Image Credit: Gemini Observatory, AURA, Travis Rector (Univ. Alaska Anchorage)


Among all sorts of galaxies that have varying shapes and colors, the ring galaxies are still the most odd of them all. This is one example, the Polar Ring galaxy, which is formally known as NGC 660. The galaxy is only about half the size of the Milky Way, measuring in at about 40,000 light-years across, but despite its quaint size, it's an area of intense stellar activity, churning out thousands of baby stars regularly. The light from said stars is just now reaching us after their long journey of 20 million light-years.


The strange shape of the Polar Ring galaxy (and others that are similar to it) can be attributed to close encounters between two neighboring galaxies. Some of these encounters result in actual collisions, where typically, the smaller galaxy pierces through the heart of the larger one, with lots of stellar material (like gas and dust) blown about, creating a large orbiting ring of gas and dust (Shockwaves then trigger furious rates of star production within the galaxy. This star formation activity can see seen if you look closely at the reddish regions).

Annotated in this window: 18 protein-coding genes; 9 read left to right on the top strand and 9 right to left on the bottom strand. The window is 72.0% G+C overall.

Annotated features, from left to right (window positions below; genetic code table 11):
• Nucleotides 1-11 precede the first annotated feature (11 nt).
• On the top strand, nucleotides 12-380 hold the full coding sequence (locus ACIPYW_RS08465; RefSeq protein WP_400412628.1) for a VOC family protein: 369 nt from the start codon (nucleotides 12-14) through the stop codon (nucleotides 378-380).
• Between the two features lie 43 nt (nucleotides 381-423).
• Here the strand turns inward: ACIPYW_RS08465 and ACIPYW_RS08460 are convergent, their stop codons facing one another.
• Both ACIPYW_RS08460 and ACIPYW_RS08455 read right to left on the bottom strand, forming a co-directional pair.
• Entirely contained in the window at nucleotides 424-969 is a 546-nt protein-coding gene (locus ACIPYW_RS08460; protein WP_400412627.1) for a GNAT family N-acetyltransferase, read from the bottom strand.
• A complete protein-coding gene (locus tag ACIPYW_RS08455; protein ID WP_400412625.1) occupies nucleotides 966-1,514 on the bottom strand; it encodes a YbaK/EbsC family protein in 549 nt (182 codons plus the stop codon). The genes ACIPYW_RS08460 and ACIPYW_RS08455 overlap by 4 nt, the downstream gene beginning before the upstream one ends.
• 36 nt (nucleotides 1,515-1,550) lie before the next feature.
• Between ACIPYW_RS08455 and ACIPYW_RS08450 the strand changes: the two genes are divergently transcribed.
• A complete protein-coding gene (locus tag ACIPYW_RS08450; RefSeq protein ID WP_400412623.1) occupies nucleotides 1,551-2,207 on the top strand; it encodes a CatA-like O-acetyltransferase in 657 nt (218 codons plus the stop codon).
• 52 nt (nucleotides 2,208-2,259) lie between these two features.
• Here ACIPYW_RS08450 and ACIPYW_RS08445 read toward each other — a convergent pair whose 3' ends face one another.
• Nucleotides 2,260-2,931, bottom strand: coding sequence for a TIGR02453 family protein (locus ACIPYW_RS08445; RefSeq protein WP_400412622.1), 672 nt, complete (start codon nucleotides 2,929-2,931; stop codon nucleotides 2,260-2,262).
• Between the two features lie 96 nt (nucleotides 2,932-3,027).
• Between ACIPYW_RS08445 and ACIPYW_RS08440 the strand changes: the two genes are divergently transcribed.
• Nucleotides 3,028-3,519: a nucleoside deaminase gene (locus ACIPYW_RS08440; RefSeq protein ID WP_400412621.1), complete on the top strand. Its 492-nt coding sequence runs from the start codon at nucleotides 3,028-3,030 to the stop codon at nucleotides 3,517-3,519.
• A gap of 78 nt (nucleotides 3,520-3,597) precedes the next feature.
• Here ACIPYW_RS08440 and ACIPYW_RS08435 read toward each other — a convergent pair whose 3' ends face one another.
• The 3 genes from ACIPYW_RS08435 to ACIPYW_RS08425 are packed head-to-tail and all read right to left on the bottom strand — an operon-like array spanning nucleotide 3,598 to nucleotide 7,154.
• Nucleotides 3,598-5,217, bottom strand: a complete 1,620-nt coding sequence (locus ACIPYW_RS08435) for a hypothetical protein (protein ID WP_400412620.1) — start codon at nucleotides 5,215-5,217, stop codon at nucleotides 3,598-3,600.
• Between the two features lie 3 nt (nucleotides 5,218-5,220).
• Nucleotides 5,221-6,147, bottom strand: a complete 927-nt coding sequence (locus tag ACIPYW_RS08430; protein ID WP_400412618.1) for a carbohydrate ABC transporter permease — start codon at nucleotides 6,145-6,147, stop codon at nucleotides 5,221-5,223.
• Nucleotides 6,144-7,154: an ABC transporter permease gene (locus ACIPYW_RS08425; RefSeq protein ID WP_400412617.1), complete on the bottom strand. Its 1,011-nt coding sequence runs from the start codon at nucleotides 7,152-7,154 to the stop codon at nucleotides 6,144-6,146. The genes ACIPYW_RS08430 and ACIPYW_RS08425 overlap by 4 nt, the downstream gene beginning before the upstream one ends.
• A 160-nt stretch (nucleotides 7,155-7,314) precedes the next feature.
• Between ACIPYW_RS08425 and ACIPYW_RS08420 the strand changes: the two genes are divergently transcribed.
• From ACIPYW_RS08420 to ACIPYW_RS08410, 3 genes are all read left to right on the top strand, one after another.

Arp 336, or the Helix Galaxy, is a different example of a polar ring galaxy. Credit: Ken Crawford, Rancho Del Sol Observatory)

Despite us having a slew of similar-looking galaxies that have been designated as 'polar ring galaxies,' this one is unique of its kind. Typically, the ring of material is perpendicular to the plane of the central galaxy. Instead, this one's ring and shape are just a bit off-kilter. (Technically classifying it as a late-type lenticular galaxy)


Read more about galaxy types here. Or for more information about NGC 660, see.

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